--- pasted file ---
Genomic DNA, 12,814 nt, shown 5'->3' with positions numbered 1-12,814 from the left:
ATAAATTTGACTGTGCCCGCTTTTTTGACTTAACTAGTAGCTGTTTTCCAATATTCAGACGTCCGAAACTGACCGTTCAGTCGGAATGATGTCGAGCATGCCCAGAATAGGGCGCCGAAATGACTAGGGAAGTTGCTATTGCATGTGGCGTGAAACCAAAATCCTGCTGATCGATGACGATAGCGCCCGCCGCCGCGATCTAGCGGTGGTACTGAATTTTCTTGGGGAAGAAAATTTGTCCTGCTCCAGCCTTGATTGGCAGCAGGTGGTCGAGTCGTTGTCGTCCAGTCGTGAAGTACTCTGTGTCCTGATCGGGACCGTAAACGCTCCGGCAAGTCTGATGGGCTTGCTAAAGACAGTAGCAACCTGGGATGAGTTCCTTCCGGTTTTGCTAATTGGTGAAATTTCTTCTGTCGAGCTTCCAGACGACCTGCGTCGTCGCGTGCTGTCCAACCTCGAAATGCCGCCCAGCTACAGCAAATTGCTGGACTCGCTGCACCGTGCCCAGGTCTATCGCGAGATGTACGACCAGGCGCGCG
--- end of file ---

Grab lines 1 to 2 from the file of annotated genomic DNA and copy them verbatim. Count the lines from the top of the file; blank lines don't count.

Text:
Genomic DNA, 12,814 nt, shown 5'->3' with positions numbered 1-12,814 from the left:
ATAAATTTGACTGTGCCCGCTTTTTTGACTTAACTAGTAGCTGTTTTCCAATATTCAGACGTCCGAAACTGACCGTTCAGTCGGAATGATGTCGAGCATGCCCAGAATAGGGCGCCGAAATGACTAGGGAAGTTGCTATTGCATGTGGCGTGAAACCAAAATCCTGCTGATCGATGACGATAGCGCCCGCCGCCGCGATCTAGCGGTGGTACTGAATTTTCTTGGGGAAGAAAATTTGTCCTGCTCCAGCCTTGATTGGCAGCAGGTGGTCGAGTCGTTGTCGTCCAGTCGTGAAGTACTCTGTGTCCTGATCGGGACCGTAAACGCTCCGGCAAGTCTGATGGGCTTGCTAAAGACAGTAGCAACCTGGGATGAGTTCCTTCCGGTTTTGCTAATTGGTGAAATTTCTTCTGTCGAGCTTCCAGACGACCTGCGTCGTCGCGTGCTGTCCAACCTCGAAATGCCGCCCAGCTACAGCAAATTGCTGGACTCGCTGCACCGTGCCCAGGTCTATCGCGAGATGTACGACCAGGCGCGCG